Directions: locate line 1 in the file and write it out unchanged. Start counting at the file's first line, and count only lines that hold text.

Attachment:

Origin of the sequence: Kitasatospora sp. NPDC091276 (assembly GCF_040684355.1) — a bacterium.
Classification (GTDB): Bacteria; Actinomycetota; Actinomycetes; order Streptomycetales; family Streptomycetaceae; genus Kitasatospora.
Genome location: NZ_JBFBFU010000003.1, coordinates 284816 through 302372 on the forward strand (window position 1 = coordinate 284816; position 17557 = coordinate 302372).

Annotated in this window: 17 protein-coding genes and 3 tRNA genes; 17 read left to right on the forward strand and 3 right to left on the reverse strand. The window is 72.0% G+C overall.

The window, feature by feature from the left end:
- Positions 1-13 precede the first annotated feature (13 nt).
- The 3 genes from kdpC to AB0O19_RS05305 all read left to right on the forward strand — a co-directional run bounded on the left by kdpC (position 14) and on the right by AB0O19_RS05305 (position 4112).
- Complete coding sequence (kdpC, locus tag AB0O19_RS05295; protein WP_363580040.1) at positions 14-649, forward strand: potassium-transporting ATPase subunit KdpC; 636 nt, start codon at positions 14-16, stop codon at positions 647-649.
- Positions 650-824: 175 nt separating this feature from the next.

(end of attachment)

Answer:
Origin of the sequence: Kitasatospora sp. NPDC091276 (assembly GCF_040684355.1) — a bacterium.